After Daye guides the F-4 through a series of aerobatic turns, climbs, and descents, he asks if I “wanna take it,” and I accept. I have not touched the controls of an airplane since I was laid off from an airline four years ago, and I have never performed aerobatics. I give it a whirl, and the results are not pretty. In fairness to myself, the aft cockpit is the weapons officer’s station; the plane can be flown from here, but it is engineered and instrumented for the forward pilot. Daye suggests that I try a couple of aileron rolls, and I send the Phantom into a 360-degree twirl—at least, that is my intention, but because the rotation is so damn fast, I overshoot the horizon and complete the maneuver in a 60-degree bank. After three or four more attempts in which I spin the plane around like a sideways tornado, I give up. “I’ve got it,” says Daye, unscrewing me from the sky. I am embarrassed and dizzy, but at least I have not vomited. Pilot colleagues who have flown fighters had placed my odds of regurgitation at anywhere from 50 percent to 99 percent, depending on Daye’s mood and what I had for breakfast (water). I do not feel ill, but what do I feel?

Considering that I trained as a civilian pilot exclusively, flying light four-seaters before captaining turboprops that rarely exceeded 250 knots, and later flying cargo planes and 737s, suffice to say this is nothing like any experience I have had. The cockpits share vestigial similarities, but the sensation—intense centrifugal pressures interspersed with moments of weightlessness—is unique; I endured repeating waves of exhilaration, physical pain, and mortal fear, but I suppose that is the idea.

“Are fighter pilots put through vomit training?” I ask.

“What?” Daye answers through the crackling intercom.

“Nothing,” I reply as he digs into a 90-degree snap roll that he follows with a multi-g, 180-degree turn. I hear a groaning noise and realize that it is coming from me.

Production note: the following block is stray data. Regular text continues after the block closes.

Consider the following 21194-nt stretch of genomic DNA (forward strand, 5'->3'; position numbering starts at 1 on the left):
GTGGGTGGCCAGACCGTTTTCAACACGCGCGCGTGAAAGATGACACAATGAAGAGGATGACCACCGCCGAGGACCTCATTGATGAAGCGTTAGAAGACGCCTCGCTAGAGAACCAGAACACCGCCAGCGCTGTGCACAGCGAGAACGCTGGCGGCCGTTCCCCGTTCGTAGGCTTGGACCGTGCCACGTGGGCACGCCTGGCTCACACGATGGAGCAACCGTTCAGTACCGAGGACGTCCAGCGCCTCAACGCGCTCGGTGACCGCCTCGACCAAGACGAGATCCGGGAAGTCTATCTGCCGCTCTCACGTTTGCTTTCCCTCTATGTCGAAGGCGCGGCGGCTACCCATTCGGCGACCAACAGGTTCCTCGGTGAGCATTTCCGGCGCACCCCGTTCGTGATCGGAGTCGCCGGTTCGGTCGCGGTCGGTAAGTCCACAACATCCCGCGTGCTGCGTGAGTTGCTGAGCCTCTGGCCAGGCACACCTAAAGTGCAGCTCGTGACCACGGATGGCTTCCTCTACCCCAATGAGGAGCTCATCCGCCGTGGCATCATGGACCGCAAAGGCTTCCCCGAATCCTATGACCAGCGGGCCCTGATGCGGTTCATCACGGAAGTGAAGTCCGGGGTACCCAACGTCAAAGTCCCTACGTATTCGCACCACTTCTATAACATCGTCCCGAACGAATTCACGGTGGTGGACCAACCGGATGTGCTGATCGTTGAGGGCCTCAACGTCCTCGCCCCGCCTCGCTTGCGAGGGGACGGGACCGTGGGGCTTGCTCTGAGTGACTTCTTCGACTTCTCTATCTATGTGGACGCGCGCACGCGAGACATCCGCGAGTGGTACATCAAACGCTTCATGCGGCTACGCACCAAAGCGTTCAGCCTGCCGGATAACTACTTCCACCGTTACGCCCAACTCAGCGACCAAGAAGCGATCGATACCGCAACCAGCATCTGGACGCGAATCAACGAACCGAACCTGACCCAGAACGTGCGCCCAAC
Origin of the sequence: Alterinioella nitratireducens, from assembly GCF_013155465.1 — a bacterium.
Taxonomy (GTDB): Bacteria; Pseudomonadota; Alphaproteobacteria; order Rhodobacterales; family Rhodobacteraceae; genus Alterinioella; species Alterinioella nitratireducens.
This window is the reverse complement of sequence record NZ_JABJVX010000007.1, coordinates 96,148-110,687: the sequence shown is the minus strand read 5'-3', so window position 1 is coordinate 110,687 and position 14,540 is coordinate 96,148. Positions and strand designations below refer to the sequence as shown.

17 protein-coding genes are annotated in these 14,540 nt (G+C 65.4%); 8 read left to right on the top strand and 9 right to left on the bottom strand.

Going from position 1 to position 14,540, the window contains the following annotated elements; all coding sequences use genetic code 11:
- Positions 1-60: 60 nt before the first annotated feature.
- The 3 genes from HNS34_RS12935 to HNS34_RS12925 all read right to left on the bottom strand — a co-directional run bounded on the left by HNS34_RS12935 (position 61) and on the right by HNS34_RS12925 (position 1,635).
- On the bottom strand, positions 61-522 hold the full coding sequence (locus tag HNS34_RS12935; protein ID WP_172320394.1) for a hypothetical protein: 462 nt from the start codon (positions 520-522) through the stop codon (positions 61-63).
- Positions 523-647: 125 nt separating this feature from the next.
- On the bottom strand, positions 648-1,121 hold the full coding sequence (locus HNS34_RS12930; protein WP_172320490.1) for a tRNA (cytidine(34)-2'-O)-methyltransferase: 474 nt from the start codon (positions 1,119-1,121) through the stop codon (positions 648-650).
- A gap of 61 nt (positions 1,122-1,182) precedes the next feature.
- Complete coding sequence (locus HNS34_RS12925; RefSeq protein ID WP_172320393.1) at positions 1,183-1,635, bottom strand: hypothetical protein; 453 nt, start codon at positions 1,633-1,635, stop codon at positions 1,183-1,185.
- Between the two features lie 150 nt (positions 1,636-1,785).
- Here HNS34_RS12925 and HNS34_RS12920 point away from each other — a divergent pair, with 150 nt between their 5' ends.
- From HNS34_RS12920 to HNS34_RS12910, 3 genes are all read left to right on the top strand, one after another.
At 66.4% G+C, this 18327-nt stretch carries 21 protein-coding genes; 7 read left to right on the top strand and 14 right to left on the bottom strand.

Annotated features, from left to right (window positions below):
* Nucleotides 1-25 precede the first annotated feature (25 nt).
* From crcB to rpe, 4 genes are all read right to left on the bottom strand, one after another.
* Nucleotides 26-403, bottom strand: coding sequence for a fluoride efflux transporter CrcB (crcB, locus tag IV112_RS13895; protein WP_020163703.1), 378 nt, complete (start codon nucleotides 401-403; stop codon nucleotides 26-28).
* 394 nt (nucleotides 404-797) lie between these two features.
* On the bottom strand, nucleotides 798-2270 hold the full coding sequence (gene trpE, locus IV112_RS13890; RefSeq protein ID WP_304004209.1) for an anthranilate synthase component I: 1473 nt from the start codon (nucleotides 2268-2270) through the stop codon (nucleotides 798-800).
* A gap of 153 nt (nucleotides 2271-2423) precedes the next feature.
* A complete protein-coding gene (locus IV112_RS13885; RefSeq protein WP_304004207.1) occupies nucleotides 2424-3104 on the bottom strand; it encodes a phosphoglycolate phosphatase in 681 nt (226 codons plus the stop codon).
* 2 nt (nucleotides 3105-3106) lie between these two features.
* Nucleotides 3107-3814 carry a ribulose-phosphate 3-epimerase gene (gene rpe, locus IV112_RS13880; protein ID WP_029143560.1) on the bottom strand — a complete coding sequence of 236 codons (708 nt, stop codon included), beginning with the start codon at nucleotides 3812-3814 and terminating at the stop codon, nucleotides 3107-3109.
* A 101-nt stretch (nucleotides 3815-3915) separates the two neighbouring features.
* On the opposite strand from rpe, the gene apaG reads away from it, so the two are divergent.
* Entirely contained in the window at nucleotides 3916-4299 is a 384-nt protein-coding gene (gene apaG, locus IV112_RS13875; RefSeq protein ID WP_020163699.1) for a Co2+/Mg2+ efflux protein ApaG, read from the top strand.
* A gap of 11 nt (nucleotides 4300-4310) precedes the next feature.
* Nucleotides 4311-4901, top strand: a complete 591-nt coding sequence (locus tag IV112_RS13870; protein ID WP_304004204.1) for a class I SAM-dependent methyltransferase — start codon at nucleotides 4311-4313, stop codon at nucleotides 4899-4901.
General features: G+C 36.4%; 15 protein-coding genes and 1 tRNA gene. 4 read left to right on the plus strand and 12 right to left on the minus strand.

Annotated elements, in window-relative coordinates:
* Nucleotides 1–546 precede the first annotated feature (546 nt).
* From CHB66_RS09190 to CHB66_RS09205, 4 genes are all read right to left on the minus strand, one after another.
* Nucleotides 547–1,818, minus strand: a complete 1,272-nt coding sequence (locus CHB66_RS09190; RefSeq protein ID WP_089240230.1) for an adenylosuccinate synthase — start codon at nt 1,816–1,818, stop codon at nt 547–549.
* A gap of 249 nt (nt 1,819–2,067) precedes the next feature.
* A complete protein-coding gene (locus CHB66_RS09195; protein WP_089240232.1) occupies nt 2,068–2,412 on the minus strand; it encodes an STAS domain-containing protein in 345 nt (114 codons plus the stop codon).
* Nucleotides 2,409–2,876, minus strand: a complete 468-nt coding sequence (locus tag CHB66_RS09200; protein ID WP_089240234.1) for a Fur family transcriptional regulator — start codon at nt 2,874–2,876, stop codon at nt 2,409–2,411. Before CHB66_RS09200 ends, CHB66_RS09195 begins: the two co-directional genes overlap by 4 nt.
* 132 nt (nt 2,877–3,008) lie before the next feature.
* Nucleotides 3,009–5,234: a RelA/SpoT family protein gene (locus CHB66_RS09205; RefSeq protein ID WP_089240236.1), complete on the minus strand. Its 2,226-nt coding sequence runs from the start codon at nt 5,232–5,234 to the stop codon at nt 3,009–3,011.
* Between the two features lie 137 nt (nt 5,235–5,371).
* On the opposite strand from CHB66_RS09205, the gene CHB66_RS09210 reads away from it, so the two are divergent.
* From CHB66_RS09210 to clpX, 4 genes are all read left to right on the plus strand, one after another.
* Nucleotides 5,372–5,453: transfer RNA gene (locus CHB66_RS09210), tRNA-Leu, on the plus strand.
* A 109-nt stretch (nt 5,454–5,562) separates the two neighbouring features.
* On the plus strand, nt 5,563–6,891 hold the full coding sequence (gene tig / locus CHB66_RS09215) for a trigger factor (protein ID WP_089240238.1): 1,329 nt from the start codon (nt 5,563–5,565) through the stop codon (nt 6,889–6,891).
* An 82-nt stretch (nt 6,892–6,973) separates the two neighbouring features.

Near the end of the sortie, Daye and I feel the plane shake and hear staccato booming noises issuing from the right-side engine. It sounds like a series of engine compressor stalls; the booms stop when Daye reduces power, but they reappear when he restores it. Usually, compressor stalls are not hazardous, but Daye decides to return early to the airport, just in case. (Later I learned that the engine had ingested some debris before takeoff and sustained damage to several intake blades. Subsequent classes were postponed while a replacement engine was sought, but foundation officials anticipated returning the F-4 to the skies as early as June.) I fly the initial approach to the airport, finessing a few gentle descents and turns that appear to annoy the daredevil in Daye, or at least perplex him, because a Phantom is not meant to be flown in this mundane fashion. He takes over for the landing, and the drag chute pops from the tail cone while we roll along Ellington’s runway 17R.

As I climb from the cockpit, Garcia asks, “How was it?” with an I-told-you-so grin on his face.

It was awful. It was wrenching, frightening, and dangerous, but it was thrilling and unforgettable, too. Such a weird, emotionally combustible dichotomy will not make sense to many people, but it is familiar to many pilots, and I am beginning to understand it a bit more clearly. 


The Collings Foundation